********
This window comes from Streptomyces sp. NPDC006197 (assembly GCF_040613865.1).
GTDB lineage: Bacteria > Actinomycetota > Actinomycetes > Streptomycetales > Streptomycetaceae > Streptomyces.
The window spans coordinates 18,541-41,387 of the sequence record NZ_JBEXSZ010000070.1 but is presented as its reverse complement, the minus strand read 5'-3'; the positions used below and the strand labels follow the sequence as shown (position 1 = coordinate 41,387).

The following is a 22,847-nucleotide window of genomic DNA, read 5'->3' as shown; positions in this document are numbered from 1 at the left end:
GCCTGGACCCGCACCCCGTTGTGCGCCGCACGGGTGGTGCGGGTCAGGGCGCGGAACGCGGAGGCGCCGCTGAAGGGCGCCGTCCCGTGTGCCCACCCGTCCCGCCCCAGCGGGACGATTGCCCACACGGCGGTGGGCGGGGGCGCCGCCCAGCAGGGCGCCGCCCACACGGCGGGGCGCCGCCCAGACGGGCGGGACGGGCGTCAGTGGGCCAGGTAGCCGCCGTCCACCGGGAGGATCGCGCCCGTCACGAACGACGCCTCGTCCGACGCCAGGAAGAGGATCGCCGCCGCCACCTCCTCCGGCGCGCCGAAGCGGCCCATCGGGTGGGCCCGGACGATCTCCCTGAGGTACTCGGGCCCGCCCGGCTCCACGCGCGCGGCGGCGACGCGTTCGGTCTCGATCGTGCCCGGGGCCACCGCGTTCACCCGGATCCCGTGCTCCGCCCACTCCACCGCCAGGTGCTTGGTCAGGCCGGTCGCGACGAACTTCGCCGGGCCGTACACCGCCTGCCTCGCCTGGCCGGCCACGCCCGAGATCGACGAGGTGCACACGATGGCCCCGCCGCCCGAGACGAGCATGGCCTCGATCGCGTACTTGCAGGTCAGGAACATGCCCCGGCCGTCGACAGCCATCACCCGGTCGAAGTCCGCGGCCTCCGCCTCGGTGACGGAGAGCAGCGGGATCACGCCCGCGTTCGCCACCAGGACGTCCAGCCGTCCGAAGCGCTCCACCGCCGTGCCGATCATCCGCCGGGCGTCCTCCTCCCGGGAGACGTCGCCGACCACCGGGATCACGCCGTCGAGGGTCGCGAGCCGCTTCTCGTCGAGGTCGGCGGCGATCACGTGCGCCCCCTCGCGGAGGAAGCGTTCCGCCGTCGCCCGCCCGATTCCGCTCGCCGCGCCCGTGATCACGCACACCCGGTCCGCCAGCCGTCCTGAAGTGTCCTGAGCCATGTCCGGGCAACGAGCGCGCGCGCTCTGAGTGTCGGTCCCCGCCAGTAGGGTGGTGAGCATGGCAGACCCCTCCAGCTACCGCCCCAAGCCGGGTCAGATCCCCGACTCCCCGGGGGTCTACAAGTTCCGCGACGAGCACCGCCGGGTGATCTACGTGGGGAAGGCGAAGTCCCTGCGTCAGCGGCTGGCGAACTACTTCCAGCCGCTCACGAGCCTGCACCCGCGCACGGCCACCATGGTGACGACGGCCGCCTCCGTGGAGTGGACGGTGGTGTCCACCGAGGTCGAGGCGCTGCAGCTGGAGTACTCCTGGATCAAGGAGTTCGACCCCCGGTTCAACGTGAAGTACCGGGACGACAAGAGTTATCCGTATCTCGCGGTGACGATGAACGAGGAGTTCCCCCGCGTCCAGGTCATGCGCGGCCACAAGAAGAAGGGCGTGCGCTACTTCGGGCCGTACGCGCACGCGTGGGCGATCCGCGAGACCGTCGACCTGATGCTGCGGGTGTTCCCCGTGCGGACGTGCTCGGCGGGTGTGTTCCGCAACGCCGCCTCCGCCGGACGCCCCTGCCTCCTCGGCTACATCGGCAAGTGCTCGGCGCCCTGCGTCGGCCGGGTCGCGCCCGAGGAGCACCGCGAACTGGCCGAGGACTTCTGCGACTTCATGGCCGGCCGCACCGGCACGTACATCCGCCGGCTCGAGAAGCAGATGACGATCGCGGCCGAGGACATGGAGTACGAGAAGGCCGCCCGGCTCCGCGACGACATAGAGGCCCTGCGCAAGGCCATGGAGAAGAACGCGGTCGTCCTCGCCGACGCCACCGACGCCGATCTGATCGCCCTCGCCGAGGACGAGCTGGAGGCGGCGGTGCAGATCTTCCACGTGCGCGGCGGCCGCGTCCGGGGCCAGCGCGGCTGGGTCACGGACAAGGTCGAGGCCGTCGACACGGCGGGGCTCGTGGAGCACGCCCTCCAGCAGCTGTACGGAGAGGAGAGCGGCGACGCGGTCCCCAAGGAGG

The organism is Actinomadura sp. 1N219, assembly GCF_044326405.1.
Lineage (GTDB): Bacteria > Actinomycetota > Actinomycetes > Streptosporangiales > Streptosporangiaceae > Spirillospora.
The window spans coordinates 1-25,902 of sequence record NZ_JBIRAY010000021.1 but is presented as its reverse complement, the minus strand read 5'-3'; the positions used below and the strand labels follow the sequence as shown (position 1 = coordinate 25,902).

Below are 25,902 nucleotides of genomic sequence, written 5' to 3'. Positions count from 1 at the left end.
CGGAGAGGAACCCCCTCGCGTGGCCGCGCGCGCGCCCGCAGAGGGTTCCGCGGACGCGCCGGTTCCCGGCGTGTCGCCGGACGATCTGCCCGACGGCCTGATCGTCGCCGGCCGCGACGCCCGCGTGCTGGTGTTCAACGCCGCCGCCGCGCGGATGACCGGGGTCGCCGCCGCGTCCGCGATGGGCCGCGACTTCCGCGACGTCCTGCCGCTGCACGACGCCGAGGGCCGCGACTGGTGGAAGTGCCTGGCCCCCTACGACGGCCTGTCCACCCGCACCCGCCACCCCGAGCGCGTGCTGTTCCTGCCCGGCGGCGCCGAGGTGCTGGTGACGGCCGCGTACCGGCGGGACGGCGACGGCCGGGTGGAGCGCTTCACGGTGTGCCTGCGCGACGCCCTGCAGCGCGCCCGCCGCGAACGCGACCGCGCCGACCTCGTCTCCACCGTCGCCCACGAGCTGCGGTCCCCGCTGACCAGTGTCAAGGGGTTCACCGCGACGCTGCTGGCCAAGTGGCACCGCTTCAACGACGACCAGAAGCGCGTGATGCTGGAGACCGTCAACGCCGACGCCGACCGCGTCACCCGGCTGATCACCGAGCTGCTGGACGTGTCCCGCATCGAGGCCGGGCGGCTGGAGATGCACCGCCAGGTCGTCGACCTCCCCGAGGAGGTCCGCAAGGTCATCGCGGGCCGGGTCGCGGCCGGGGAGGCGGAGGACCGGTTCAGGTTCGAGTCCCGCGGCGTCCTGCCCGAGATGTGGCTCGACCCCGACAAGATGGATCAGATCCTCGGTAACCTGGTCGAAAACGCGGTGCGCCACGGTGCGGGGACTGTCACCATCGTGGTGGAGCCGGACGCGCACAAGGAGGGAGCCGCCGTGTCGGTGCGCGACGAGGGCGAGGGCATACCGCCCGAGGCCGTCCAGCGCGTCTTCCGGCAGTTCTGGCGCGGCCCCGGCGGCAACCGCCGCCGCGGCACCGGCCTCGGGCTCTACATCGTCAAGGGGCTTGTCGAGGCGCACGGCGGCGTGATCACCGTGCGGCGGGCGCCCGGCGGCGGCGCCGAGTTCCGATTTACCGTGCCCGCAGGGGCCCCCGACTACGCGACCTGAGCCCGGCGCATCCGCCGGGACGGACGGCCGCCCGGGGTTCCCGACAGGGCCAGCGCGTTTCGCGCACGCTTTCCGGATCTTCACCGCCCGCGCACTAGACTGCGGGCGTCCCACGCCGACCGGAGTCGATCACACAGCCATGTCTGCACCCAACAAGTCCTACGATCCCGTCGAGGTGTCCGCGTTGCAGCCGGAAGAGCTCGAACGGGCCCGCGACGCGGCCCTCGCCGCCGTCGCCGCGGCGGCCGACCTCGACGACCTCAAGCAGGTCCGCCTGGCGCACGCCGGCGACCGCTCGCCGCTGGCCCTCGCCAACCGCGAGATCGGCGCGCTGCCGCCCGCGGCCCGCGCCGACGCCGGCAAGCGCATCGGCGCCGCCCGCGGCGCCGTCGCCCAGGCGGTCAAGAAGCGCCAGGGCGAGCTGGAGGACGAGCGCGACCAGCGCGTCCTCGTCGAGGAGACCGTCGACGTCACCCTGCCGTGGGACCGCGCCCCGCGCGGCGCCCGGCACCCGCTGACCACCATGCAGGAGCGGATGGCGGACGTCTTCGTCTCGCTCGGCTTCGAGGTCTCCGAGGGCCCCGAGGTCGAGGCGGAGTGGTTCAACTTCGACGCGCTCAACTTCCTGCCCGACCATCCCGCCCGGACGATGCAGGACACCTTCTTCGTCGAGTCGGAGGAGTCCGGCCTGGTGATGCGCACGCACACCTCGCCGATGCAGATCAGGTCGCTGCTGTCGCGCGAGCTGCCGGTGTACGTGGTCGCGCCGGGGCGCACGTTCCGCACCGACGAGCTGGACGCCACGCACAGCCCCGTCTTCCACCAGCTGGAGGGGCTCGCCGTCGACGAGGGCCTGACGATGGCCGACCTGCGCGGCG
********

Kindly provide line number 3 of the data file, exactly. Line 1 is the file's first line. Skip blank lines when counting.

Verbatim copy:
The window spans coordinates 18,541-41,387 of the sequence record NZ_JBEXSZ010000070.1 but is presented as its reverse complement, the minus strand read 5'-3'; the positions used below and the strand labels follow the sequence as shown (position 1 = coordinate 41,387).